Northern Powerhouse: Does each city in the North have what it takes to work together and attract would-be Investors?

I envisaged the Northern Powerhouse as a huge industrial site pumping life and energy into the economy of the North. Technically it’s not an actual physical thing but more of a scheme to bring the Northern cities of the UK together. The promise of a ‘powerhouse’ North is something to look forward to especially for developing businesses and creating new occupational opportunities. All cities are growing and dynamic environments, so it makes sense that they are never going to be ‘perfectly finished’. The creation of great cities is a significant infrastructure challenge that the Northern Powerhouse is about to take on.

The strategies implemented for the Northern Powerhouse need to meet the requirements of the individual cities involved as well as be sustainable. A good economic strategy in place for Manchester, Liverpool and beyond has the potential to attract investment into the regions thus attracting and developing businesses. At the moment it all seems easier said than done. Manchester is not going to become the financial capital tomorrow, neither will Leeds or Hull, but that is not an issue as these cities have their own characteristics and competitive advantages which should be developed to help businesses grow. The Northern Powerhouse should be about supporting and developing what we have in the North, instead of trying to create something that the North isn’t – a London mark two.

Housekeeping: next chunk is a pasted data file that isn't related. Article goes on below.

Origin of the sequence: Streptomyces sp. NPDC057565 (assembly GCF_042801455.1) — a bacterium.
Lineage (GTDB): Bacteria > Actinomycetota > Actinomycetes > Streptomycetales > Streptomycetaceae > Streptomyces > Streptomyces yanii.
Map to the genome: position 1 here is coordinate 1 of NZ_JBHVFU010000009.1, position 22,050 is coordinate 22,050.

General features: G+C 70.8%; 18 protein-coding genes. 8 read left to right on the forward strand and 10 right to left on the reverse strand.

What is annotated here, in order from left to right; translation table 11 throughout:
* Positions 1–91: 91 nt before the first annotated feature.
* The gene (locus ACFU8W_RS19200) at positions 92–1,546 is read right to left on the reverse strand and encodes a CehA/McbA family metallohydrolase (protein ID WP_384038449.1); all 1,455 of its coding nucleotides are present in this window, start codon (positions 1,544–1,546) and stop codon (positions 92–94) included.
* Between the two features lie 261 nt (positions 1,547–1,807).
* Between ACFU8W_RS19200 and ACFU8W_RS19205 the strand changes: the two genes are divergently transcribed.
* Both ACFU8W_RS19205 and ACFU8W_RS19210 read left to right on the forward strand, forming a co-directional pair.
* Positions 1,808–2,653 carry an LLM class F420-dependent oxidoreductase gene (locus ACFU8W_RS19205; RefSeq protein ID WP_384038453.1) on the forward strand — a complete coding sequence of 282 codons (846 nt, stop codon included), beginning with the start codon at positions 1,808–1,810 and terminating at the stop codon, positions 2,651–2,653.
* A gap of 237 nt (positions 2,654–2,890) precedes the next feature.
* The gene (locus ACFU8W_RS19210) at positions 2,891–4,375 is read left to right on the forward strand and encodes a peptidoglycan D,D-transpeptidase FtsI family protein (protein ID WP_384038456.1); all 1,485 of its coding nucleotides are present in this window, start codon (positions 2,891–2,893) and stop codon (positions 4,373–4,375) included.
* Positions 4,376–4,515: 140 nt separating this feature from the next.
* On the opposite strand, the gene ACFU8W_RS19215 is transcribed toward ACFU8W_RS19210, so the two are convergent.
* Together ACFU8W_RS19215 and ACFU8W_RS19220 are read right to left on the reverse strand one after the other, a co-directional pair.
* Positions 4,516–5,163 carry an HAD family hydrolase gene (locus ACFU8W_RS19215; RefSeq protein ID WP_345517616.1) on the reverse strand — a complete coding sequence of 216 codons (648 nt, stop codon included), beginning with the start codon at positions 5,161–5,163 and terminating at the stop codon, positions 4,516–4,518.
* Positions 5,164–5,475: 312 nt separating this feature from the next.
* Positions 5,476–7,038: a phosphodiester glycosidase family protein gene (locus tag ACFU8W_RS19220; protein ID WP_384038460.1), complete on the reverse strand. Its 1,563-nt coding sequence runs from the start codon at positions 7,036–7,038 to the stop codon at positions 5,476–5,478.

Not only should the businesses of these cities be ready for growth but also the people of the city need to be ready to benefit from it. The social structure across the North varies, making it important that the people of the North directly benefit from the Northern Powerhouse to help achieve smart growth across the Northern economy. Once the cities of the North know what they want to be known for, it makes it much easier to sell the idea to investors; the people of the North are key in selling their city’s ideals and characteristics.

The positive changes and promises that have been received in the North are creating a huge buzz. However, the reality can sometimes be different. Resources need to be managed effectively and most importantly the idea needs to be accepted by the majority to make it happen. It is the leaders who will continue to drive the idea of the Northern Powerhouse and get people on board.

The vision for a greater North needs to be consistent and believable and at the moment it sounds like an amazing plan; but not everyone is so convinced. Professor of Healthcare Management Naomi Chambers recently spoke out at a Turnaround Management Association debate regarding the Powerhouse. She suggested there are other priories for the cities of the North instead of the Powerhouse, such as healthcare funding and educational attainment. She had a strong point that I think most people will agree with; the time has now come to funnel the blue-sky thinking into something more concrete. The Northern Powerhouse idea needs to be resilient and show that fast, positive and viable results are possible for the change to be accepted.

Each city of the North is unique in its own right, with each city having its own competitive edge and potential that needs developing. Only by recognising them first as individual strengths are they able to join forces to make the Northern Powerhouse influential and sustainable.

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Jun 22, 2015